Technology provides us with the toolkit to change lives for the better – but if unchecked, it also has the power to discriminate and reinforce stereotypes and bias. This is true of any technology past, present and future. But it is the advancement of distributed systems capable of storing and processing massive amounts of previously disparate data coupled with the emergence of artificial intelligence (AI) into our everyday lives that requires us to urgently refocus on how technology is being architected, engineered, tested, deployed and governed, to ensure that its impact remains positive – and only positive. Whether we explicitly asked for it or not, the fact is that, today and right at this very moment, artificial intelligence is impacting your life. The majority of the time, AI is invisible to us – whenever we enter a search term into Google, visit websites, use social media, browse Netflix, use online banking, use public transport or walk the streets of any major city, AI algorithms are busy working away in the background to return relevant search results, analyse your browsing habits, social network, viewing preferences, detect signs of fraud and to capture an image of, and process, your face.
Workplaces should use automation technologies to enhance employees' jobs rather than to replace humans, according to speakers at an event held by the Guardian on 11 July. However, they saw problems in the introduction of technologies such as artificial intelligence (AI) and robots, the latter including software as well as physical machines. "Humans should not worry too much about replacement, but need to find new ways to work together with AI," said Chelsea Chen, co-founder of Emotech, a company which makes a voice-operated device called Olly that aims to recognise users' emotions as well the content of speech. Chen said that human employees are likely to remain better at dealing with people's emotions than computers. She says Olly can express excitement in response to what a user says, but that does not make it conscious: "Any job which is highly relevant to people will be really hard to replace."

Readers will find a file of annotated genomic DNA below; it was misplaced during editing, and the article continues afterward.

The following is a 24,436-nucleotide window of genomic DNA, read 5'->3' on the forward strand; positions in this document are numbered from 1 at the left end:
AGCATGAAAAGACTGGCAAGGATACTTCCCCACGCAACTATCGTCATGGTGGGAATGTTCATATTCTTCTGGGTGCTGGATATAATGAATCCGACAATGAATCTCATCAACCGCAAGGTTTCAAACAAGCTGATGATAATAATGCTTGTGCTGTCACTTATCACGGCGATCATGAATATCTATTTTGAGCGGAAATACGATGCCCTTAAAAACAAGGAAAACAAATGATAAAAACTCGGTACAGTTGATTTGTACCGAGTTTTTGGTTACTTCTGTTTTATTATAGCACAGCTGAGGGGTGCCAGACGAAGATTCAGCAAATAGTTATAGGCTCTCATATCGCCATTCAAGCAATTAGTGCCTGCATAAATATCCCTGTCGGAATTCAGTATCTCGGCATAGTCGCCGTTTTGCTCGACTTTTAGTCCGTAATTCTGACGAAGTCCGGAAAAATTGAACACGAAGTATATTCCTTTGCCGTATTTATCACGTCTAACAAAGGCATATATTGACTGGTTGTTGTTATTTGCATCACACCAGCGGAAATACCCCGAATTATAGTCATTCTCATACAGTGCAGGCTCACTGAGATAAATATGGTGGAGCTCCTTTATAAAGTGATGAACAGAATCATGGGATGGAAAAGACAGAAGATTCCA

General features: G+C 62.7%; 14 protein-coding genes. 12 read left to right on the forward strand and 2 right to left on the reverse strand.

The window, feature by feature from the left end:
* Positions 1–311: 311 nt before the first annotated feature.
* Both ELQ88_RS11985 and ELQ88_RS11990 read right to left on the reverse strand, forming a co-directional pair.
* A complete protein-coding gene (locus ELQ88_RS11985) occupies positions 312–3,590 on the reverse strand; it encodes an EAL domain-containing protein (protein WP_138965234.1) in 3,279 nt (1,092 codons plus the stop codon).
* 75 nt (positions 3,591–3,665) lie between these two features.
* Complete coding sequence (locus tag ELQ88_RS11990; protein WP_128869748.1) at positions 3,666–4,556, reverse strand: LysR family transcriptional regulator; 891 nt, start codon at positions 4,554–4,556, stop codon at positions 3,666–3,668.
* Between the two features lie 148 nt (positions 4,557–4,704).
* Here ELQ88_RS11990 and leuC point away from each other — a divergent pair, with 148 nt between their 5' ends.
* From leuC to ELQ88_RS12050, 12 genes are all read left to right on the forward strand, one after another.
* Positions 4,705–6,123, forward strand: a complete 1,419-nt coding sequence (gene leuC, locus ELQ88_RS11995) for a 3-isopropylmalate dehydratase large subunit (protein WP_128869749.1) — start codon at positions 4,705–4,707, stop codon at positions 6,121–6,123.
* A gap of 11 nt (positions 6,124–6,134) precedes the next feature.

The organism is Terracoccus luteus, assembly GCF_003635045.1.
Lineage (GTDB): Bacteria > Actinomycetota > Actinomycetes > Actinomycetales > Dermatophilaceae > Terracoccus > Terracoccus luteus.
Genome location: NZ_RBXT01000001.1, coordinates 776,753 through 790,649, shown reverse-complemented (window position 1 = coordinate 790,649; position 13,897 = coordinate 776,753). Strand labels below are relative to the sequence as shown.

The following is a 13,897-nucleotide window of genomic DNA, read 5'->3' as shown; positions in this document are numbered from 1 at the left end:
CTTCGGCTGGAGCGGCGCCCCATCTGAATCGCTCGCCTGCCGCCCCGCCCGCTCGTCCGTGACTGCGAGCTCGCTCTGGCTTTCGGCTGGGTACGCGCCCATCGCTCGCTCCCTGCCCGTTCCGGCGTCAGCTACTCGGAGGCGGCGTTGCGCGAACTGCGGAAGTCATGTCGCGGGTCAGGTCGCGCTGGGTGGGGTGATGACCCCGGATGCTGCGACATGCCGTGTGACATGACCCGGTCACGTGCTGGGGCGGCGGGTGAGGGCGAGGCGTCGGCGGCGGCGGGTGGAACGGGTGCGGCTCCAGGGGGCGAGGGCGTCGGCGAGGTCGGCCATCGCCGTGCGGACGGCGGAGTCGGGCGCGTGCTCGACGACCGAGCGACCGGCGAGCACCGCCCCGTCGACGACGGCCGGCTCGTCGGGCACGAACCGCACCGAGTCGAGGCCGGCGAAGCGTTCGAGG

For us and many other companies, trust has become a competitive advantage. As businesses race to adopt artificial intelligence (AI), their ability to use it ethically--and in ways that generate trust from customers, partners, and the public--will become a competitive differentiator. This means companies need to make ethics and values a focus of AI development. Some reasons for this are obvious: Three-fourths of consumers today say they won't buy from unethical companies, while 86% say they're more loyal to ethical companies, according to the 2019 Edelman Trust Barometer. In Salesforce's recent Ethical Leadership and Business survey, 93% of consumers say companies have a responsibility to positively impact society.
One of the essential phrases necessary to understand AI in 2019 has to be "ethics washing." Put simply, ethics washing -- also called "ethics theater" -- is the practice of fabricating or exaggerating a company's interest in equitable AI systems that work for everyone. A textbook example for tech giants is when a company promotes "AI for good" initiatives with one hand while selling surveillance capitalism tech to governments and corporate customers with the other. Accusations of ethics washing have been lobbed at the biggest AI companies in the world, as well as startups. The most high-profile example this year may have been Google's external AI ethics panel, which devolved into a PR nightmare and was disbanded after about a week.
Amazon announced last week that it will spend $700 million to train about 100,000 workers in the US by 2025, helping them move into more highly skilled jobs. The New York Times observed that with this program Amazon is acknowledging that "advances in automation technology will handle many tasks now done by people." The number of jobs which AI and machines will displace in the future has been the subject of numerous studies and surveys and op-eds and policy papers since 2013, when a pair of Oxford academics, Carl Benedikt Frey and Michael Osborne, estimated that 47% of American jobs are at high risk of automation by the mid-2030s. McKinsey Global Institute: between 40 million and 160 million women worldwide may need to transition between occupations by 2030, often into higher-skilled roles. Clerical work, done by secretaries, schedulers and bookkeepers, is an area especially susceptible to automation, and 72% of those jobs in advanced economies are held by women.